It's the end of August, and that means I am back at school and busy as a bee! I'm now in my senior year of high school, so my schedule of classes is very full and won't allow much time for sewing or blogging, but I'm excited to be back.
This year is going to be great: my school has allowed me to design my own class in garment history, which I have entitled ('cause that's one of the perks of making your own class--you get to choose it's name) "Foundations of Apparel: An Examination of Women’s Underwear in the 16th and 19th
Centuries." I need a nickname for it. Suggestions?
The goal of my class is to examine the foundational garments of young,
educated women in the Elizabethan period and during the American Civil War and
produce similar garments utilizing some
period-appropriate techniques for each era. (I say "some period techniques" because it is highly unrealistic that I will have time to hand-sew the Elizabethan garments.) The undergarments I will be making will fit the persona of a middle class young women around my size and age (fancy that!), so I will attempt to use the materials that would have been available to such a girl as much as possible. By the end of the school year, I will have fairly historically accurate undergarments for two periods of history.
Since foundational garments from both periods follow a similar order of layers, I will be sewing each layer from the two sets of underwear at a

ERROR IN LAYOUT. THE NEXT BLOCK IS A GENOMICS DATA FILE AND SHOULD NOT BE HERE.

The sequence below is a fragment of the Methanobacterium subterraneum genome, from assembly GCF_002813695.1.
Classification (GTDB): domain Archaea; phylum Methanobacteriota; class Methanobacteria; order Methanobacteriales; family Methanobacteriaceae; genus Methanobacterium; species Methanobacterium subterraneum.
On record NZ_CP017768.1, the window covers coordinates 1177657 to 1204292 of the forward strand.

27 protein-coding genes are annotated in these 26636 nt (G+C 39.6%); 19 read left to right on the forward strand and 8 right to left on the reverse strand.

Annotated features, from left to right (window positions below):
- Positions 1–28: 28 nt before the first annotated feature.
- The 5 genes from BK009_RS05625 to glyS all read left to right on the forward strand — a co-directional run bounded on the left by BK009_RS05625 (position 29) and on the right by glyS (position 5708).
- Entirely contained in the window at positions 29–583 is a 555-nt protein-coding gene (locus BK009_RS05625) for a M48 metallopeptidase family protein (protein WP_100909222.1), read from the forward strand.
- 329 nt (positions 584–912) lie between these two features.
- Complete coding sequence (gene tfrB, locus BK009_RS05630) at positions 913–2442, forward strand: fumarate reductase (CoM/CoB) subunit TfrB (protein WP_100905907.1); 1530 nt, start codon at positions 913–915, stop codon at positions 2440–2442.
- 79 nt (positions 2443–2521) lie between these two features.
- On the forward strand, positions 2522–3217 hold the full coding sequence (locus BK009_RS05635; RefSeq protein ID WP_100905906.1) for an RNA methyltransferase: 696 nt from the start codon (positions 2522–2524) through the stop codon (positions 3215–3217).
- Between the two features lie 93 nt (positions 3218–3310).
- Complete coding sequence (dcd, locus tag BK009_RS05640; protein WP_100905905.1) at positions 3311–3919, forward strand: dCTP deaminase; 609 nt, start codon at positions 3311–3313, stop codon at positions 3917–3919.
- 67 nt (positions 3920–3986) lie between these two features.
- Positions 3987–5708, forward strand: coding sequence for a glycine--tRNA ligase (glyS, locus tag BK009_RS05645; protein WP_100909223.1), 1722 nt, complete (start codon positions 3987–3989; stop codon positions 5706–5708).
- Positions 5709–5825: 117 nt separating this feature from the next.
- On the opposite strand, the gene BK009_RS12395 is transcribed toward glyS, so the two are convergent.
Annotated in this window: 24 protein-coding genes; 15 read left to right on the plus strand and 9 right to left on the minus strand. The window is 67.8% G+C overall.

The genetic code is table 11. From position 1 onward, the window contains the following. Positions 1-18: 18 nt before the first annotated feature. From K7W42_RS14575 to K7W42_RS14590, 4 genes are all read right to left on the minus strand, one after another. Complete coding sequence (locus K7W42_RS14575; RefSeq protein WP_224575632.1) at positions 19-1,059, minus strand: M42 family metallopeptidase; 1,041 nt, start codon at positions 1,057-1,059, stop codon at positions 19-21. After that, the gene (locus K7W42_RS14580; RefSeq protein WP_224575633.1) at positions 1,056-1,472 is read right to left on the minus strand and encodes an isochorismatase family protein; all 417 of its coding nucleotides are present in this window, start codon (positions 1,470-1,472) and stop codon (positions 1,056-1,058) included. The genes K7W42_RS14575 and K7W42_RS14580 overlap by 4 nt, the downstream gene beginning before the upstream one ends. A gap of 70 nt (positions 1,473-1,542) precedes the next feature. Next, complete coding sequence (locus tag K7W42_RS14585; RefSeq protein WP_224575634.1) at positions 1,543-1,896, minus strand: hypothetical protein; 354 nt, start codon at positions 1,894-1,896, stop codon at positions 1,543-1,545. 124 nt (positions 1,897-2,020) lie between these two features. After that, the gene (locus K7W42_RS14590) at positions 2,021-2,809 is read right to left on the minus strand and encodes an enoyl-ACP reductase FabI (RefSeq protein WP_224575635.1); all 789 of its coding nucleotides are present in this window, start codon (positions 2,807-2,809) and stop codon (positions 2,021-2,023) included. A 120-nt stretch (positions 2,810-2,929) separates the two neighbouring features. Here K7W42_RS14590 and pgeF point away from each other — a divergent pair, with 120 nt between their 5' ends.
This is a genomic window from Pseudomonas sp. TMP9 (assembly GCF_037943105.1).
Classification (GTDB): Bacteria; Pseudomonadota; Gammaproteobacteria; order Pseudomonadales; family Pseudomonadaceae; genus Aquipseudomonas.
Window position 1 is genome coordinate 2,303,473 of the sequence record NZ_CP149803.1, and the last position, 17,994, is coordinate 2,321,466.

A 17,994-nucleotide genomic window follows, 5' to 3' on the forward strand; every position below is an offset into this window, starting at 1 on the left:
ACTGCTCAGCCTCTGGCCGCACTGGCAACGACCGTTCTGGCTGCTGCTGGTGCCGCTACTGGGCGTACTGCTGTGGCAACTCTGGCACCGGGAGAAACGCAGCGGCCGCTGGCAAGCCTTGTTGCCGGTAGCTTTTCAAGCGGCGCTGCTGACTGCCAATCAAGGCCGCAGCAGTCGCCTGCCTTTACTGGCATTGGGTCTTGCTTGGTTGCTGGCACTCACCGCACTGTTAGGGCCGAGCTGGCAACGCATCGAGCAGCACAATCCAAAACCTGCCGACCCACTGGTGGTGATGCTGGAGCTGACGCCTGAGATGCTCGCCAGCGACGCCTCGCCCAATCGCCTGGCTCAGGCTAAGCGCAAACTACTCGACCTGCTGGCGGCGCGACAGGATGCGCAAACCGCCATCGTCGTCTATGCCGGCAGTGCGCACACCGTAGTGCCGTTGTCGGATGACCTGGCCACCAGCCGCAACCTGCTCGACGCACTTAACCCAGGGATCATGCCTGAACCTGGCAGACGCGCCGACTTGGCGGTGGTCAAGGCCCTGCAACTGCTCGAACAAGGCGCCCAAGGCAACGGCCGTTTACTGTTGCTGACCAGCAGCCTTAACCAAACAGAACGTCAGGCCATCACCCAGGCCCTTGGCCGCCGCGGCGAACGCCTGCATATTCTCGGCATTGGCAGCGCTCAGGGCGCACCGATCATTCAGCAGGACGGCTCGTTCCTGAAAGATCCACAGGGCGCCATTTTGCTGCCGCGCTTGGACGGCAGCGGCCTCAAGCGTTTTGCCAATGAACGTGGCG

time. The layers are: Smock/Chemise,
Stays/Corset, Farthingale/Crinoline, and Kirtle/Petticoats. Of course, these are very broad definitions of layers. For instance, I will make a pair of drawers when I make the chemise and a roll when I make the farthingale.
I'll try to keep this blog updated with my progress in the class, but I do plan on having a very full schedule so please bear with me! Thanks!
Another thing I'm really excited for is Senioritis! It's not the "crippling disease that strikes high school seniors"(Urban Dictionary definition), but an art show that my school does at the beginning of every school year to celebrate seniors' artwork.
Of the student art shows my school hosts each year, Senioritis is by far my favorite. The other student art shows, one each semester, display works that students have made in their art classes that semester, which means that each student taking an art class that semester likely only has a few pieces on display at the most. It also means that if, say, the 8th graders are learning about a certain technique in their art class, the art show that semester will most likely have twenty different pieces that look similar because everyone in that 8th grade class will all have made something using the same technique. These student art shows are better at celebrating what each art class is working on, rather than what each student is working on. Senioritis, on the other hand, focuses on the individual talent of each senior.
Though Senioritis is open to all seniors who want to display any piece they have made in their art classes, it mainly attracts students who have continued taking art classes past the required two semesters. Some students jump around disciplines and therefore display a diverse range of artworks in different mediums, and some students, like me, for the most part stick with one discipline and then display a number of their more complex pieces all in the same medium. I love seeing everything that people make in their time at school -- it's a wonderful opportunity to see the level of talent and creativity that my classmates have, and to see themes within their works.
I've been looking forward to displaying my work in Senioritis since I was a freshman, and there's something surreal about now being a senior and searching around the house for things I've made in the last three years so I can display them.